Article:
Charlie’s Lemonade Stand: How does money laundering actually work?

Imagine this, I’m the schoolyard bully. I would be gaining a bit of cash from the other kids by bullying, threatening and scaring the other kids. Sustainable business concept, right? Not quite. 

Think about this: What if my mother was to notice the extra money I was getting with no gainful employment? That would raise a few questions that I wouldn’t want to answer. 

So how am I going to be able to spend the money I’ve been “earning” through my illicit methods? My mum would notice if I just started getting new clothes or toys with no obvious income, so I need to come up with a ruse to disguise my real source of income. And thus, I have the idea to open up a lemonade stand.

I sell lemonade after school and on the weekends, and during school I threaten and bully kids into giving me their lunch money. I collect all of my money into one piggy bank, my parents see it, and believe I have an insanely successful lemonade stand. The more lunch money I take, the more cups of lemonade I add to my books, despite not having an increase in sales. This way, if my parents look into my sales, everything is balanced in terms of my profit margin. 

However, if they start looking at the actual amount of lemons, water, sugar and cups I’m actually using, it will be glaringly obvious there’s a discrepancy somewhere. To completely eradicate any sign of my deceit, I start drinking the extra 20 cups of lemonade I’m adding to my books. Now that I have a system in place, I’m starting to turn a healthy profit with no one the wiser to my non-legitimate source of income. To accelerate my profit margins, I employ my friend to start up as a lemonade stand consultant – and she ‘charges’ me large amounts of money.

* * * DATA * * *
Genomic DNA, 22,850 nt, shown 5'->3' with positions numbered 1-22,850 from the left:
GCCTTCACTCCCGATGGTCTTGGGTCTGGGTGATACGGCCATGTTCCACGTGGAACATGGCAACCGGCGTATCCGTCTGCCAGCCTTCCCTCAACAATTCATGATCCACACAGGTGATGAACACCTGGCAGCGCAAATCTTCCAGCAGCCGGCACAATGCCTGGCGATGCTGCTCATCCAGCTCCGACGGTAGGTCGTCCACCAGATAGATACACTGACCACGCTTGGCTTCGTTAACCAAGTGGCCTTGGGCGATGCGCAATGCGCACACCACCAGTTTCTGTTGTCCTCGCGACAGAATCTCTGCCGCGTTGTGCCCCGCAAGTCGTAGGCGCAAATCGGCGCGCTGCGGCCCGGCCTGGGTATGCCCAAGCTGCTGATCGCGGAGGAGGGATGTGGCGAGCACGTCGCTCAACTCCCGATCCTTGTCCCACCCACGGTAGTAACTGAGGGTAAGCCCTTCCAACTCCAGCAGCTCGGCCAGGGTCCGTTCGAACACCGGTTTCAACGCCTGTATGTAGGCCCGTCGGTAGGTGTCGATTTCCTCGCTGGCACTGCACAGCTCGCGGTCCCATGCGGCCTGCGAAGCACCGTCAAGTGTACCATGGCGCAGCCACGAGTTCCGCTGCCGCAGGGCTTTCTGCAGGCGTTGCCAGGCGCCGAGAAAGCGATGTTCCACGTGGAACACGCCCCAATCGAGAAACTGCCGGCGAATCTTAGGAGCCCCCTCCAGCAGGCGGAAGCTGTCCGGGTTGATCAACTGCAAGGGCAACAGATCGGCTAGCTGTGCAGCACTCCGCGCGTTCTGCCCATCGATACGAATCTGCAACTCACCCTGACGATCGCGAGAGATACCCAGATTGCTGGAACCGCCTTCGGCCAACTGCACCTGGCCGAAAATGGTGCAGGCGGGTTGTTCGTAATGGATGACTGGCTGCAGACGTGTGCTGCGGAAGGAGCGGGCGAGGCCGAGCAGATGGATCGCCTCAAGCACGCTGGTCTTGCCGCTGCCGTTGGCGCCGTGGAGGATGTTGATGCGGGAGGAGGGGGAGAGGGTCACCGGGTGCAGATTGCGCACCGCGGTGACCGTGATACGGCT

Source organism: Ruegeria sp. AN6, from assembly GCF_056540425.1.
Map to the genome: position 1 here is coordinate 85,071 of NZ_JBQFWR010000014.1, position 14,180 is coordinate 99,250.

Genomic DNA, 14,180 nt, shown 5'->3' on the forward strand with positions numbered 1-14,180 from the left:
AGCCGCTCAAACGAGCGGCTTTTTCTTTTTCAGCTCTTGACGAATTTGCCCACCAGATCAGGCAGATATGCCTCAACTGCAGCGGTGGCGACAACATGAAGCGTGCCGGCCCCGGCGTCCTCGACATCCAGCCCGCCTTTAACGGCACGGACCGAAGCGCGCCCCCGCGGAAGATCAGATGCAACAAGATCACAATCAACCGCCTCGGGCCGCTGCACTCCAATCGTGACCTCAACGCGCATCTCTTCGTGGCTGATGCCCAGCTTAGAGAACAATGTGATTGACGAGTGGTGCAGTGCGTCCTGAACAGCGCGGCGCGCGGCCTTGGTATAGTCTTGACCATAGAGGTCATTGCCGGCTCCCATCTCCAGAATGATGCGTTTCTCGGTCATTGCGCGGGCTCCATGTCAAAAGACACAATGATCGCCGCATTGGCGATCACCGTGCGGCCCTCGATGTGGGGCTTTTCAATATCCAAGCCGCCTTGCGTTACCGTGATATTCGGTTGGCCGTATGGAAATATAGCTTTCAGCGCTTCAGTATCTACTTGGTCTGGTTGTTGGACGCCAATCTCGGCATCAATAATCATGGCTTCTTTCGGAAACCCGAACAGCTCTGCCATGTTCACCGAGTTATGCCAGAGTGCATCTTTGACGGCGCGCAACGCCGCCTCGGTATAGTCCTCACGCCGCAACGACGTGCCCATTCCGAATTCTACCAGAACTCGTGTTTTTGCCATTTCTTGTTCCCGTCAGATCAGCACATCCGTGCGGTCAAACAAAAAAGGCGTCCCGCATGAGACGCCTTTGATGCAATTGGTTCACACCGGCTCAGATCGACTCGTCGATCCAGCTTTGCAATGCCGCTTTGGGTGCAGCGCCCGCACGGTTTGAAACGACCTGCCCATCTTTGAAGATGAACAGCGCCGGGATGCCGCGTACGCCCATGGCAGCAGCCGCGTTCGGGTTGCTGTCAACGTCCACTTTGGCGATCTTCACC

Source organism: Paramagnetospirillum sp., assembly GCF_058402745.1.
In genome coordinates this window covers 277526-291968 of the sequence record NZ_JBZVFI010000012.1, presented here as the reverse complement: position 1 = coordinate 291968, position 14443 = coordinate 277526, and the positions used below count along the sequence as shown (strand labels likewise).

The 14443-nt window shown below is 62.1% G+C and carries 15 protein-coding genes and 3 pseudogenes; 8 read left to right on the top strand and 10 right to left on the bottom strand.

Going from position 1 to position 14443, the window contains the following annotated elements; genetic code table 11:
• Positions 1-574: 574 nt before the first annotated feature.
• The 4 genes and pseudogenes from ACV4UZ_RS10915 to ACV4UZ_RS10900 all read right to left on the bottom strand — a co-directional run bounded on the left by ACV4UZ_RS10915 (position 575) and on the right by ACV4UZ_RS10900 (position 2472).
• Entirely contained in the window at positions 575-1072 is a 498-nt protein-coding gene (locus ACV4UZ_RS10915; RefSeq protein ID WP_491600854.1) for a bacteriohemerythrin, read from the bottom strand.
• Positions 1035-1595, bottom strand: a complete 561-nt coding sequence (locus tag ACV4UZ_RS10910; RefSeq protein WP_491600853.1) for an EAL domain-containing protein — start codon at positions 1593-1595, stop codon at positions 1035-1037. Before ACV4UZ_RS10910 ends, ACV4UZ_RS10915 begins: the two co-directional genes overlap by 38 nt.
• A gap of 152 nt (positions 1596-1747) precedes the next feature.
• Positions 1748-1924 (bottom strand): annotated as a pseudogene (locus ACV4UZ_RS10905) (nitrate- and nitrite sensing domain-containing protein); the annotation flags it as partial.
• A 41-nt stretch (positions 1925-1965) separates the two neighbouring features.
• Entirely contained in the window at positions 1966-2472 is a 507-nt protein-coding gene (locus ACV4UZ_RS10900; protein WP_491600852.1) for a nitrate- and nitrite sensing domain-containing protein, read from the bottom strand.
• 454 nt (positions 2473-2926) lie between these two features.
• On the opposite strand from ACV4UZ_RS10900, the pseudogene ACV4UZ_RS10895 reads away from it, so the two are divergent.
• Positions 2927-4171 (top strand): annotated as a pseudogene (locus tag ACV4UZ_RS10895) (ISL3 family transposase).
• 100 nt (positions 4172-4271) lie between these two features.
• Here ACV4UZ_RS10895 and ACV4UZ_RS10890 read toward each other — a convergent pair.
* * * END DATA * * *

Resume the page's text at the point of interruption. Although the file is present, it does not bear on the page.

I then decide to expand my business scope, creating new businesses that supply my lemonade stand, such as cup manufacturers and lemon growers. Then, any invoice I pay out to these companies actually goes back into my own pocket. This, in turn, is just creating another layer to my system that hides the true source of my income. Why would I stop there? I create a delivery service that delivers all of my goods to me, as well as a security firm that keeps my stall safe at night. To the untrained eye, these companies appear completely unrelated, with offshore holding companies (if someone was inquisitive enough to dig for the details). But in actuality, I have a legitimate law firm managing my companies, and they do not have to disclose my information due to attorney-client privilege (yet another protective measure). I toss in some ‘overseas branches’ for extra cover, in places such as Luxembourg, Switzerland or the Cayman Islands. All the various jurisdictions would stop them from attaining any information on the beneficial ownership of the companies. After I’ve put in all these various layers, no one will ever deduce that most of my profits come from threatening kids on the playground.

Now, apply this system to the real world. 

Change out my penchant for threatening kids on the playground with an elaborate drug dealing ring, swap out my parents for the Department of Internal Affairs, and switch my lemonade stand with a laundromat, strip club or any other small business, and you have the fundamentals of money laundering: how to make dirty money look clean.

Written by Charlotte Riley

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